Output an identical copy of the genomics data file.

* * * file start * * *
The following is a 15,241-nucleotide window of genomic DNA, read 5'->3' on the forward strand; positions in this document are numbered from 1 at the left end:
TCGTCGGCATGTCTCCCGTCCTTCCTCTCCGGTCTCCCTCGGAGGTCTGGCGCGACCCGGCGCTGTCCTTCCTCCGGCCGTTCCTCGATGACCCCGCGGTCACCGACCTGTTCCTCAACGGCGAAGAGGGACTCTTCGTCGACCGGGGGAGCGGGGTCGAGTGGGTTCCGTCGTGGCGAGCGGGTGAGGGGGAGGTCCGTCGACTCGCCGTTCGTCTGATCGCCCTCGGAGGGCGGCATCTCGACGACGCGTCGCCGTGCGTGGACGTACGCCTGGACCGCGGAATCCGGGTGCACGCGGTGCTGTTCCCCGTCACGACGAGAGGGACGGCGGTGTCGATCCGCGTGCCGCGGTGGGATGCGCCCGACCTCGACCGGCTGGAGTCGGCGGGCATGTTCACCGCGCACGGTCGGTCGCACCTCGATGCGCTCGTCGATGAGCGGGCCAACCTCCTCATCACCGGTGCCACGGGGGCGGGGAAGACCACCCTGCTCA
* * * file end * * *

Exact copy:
The following is a 15,241-nucleotide window of genomic DNA, read 5'->3' on the forward strand; positions in this document are numbered from 1 at the left end:
TCGTCGGCATGTCTCCCGTCCTTCCTCTCCGGTCTCCCTCGGAGGTCTGGCGCGACCCGGCGCTGTCCTTCCTCCGGCCGTTCCTCGATGACCCCGCGGTCACCGACCTGTTCCTCAACGGCGAAGAGGGACTCTTCGTCGACCGGGGGAGCGGGGTCGAGTGGGTTCCGTCGTGGCGAGCGGGTGAGGGGGAGGTCCGTCGACTCGCCGTTCGTCTGATCGCCCTCGGAGGGCGGCATCTCGACGACGCGTCGCCGTGCGTGGACGTACGCCTGGACCGCGGAATCCGGGTGCACGCGGTGCTGTTCCCCGTCACGACGAGAGGGACGGCGGTGTCGATCCGCGTGCCGCGGTGGGATGCGCCCGACCTCGACCGGCTGGAGTCGGCGGGCATGTTCACCGCGCACGGTCGGTCGCACCTCGATGCGCTCGTCGATGAGCGGGCCAACCTCCTCATCACCGGTGCCACGGGGGCGGGGAAGACCACCCTGCTCA